For the last two weeks in December I’m be re-posting some of my favorite blog posts from this year. Today’s shares some of the most exciting news we got in 2013, when the Washington State Department of Ecology recognized the Silva Cell as being functionally equivalent to a rain garden. Scroll all the way to the bottom to see our official letter! To date we have had 11 Silva Cell installations in Washington state. – LM
The Silva Cell has officially been designated as an approved equal for bioretention facilities by the Washington State Department of Ecology. Designers and engineers who want to incorporate Silva Cells in to their projects can now refer to the official document, Using the Western Washington Hydrology Model (Version 4.0) to Size Silva Cells for Runoff Treatment and Flow Control.These guidelines present hydrologic modeling procedures for sizing Silva Cell Best Management Practices (BMPs) to meet Washington State Department of Ecology minimum stormwater requirements outlined in the 2012 Ecology Stormwater Management Manual for Western Washington using the Western Washington Hydrology Model, Version 4.0 (WWHM4).
The guidelines are intended to supplement the Using the Western Washington Hydrology Model to Size Silva Cells for Stormwater Filtration, dated November 24, 2009. The 2009 guidelines provide instructions for sizing Silva Cells to meet treatment requirements only, using a sand filter to represent the Silva Cell BMP. The new guidelines present a method for modeling Silva Cells to meet treatment and flow control requirements, allowing the designer to eliminate or reduce the need for other stormwater BMPs on-site.In 2010, Silva Cells were installed under a sidewalk rain garden along Aurora Avenue in Shoreline, WA and topped with pavers. Photo: Curtis LaPierre/Otak Silva Cells were installed under a sidewalk rain garden along Aurora Avenue in Shoreline, WA and topped with pavers. This is the site in 2012.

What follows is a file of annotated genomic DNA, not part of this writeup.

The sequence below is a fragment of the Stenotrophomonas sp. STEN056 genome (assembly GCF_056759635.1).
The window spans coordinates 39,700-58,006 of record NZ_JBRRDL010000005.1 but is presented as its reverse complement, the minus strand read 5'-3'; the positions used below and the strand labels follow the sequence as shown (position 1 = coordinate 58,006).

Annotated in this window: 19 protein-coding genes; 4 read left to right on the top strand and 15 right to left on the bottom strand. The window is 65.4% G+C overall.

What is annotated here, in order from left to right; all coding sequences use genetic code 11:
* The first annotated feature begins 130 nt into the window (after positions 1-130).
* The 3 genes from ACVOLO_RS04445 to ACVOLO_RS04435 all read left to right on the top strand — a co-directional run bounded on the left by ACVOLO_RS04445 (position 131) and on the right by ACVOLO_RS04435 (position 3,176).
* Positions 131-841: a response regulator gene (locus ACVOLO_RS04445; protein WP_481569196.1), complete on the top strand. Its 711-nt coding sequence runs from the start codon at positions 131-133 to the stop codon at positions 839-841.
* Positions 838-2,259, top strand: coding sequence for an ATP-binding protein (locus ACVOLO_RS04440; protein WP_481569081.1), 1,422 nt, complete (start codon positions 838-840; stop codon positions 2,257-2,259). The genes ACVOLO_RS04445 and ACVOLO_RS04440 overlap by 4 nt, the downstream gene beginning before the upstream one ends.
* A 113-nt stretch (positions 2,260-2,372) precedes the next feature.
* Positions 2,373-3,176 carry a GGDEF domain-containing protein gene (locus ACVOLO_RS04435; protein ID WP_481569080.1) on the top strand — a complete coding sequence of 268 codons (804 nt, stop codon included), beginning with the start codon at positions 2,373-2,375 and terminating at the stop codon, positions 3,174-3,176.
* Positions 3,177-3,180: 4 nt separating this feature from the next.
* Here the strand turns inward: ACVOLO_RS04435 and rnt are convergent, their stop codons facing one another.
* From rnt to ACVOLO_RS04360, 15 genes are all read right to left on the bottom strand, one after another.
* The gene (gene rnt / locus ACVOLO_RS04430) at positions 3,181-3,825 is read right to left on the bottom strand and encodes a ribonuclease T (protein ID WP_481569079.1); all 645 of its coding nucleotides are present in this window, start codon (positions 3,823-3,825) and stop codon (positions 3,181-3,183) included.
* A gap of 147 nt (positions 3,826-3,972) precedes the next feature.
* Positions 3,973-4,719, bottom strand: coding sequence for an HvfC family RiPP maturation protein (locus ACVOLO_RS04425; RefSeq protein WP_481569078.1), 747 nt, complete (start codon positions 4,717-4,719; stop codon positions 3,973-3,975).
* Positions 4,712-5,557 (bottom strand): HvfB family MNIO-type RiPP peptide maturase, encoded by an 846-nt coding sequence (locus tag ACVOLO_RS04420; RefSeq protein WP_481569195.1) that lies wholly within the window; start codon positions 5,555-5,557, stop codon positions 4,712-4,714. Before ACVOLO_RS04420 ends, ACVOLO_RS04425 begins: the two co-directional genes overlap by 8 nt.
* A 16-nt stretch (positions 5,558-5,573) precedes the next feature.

This document provides step-by-step instructions for modeling Silva Cells using the bioretention Element in WWHM4. The benefit of using the bioretention element instead of the sand filter element is that both flow control and treatment performance can be evaluated. Silva Cells provide treatment by filtering stormwater runoff through a soil media that meets Ecology’s filter medium criteria. Similar to bioretention, Silva Cells also provide flow control by promoting infiltration to native soils in areas that are suitable for infiltration. Because Silva Cells support the growth of large, healthy trees, they also offer additional flow control benefits through canopy interception, evapotranspiration, and enhanced infiltration as the roots grow and develop macropores in the soil. For purposes of sizing Silva Cells to meet Minimum Requirement #7 (Flow Control), only storage and infiltration into native soils are modeled. The additional flow control benefits provided by tree canopy interception, evapotranspiration, and enhanced infiltration are not included in the model.
The official approval letter from the Washington State Department of the Environment
The new guidelines walk through the modeling procedures step-by-step and include two project examples. Silva Cells have already been used on many tree-and-stormwater projects in the Seattle area, including outside the Escala building (Seattle), along Pacific Avenue (Tacoma), Aurora Avenue (Shoreline), Winslow Way (Bainbridge Island), Park Lane (Kirkland), and a Park & Ride (Mountlake Terrace).
To get started using these modeling guidelines, visit the Washington State Department of Ecology Equivalent Technologies website. If you have a project where you’d like to use Silva Cells for bioretention, please contact us for technical support and assistance.